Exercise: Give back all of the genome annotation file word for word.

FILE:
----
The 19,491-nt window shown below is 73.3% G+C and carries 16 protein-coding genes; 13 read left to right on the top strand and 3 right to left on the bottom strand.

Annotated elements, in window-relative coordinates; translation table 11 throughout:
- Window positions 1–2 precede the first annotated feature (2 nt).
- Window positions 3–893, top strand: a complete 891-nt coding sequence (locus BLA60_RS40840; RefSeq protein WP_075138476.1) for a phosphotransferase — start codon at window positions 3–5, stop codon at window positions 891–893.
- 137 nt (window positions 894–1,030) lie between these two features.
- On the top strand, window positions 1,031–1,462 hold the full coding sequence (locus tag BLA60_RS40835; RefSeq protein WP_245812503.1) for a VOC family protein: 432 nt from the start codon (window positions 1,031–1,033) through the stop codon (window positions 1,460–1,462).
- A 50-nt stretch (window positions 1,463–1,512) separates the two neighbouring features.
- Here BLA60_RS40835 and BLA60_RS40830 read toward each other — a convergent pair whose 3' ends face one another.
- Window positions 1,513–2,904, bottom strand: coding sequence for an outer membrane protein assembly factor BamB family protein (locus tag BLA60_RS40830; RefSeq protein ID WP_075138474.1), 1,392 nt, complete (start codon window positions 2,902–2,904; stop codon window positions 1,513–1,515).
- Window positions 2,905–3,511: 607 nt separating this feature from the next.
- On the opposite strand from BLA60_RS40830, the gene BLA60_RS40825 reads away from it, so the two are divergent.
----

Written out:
The 19,491-nt window shown below is 73.3% G+C and carries 16 protein-coding genes; 13 read left to right on the top strand and 3 right to left on the bottom strand.

Annotated elements, in window-relative coordinates; translation table 11 throughout:
- Window positions 1–2 precede the first annotated feature (2 nt).
- Window positions 3–893, top strand: a complete 891-nt coding sequence (locus BLA60_RS40840; RefSeq protein WP_075138476.1) for a phosphotransferase — start codon at window positions 3–5, stop codon at window positions 891–893.
- 137 nt (window positions 894–1,030) lie between these two features.
- On the top strand, window positions 1,031–1,462 hold the full coding sequence (locus tag BLA60_RS40835; RefSeq protein WP_245812503.1) for a VOC family protein: 432 nt from the start codon (window positions 1,031–1,033) through the stop codon (window positions 1,460–1,462).
- A 50-nt stretch (window positions 1,463–1,512) separates the two neighbouring features.
- Here BLA60_RS40835 and BLA60_RS40830 read toward each other — a convergent pair whose 3' ends face one another.
- Window positions 1,513–2,904, bottom strand: coding sequence for an outer membrane protein assembly factor BamB family protein (locus tag BLA60_RS40830; RefSeq protein ID WP_075138474.1), 1,392 nt, complete (start codon window positions 2,902–2,904; stop codon window positions 1,513–1,515).
- Window positions 2,905–3,511: 607 nt separating this feature from the next.
- On the opposite strand from BLA60_RS40830, the gene BLA60_RS40825 reads away from it, so the two are divergent.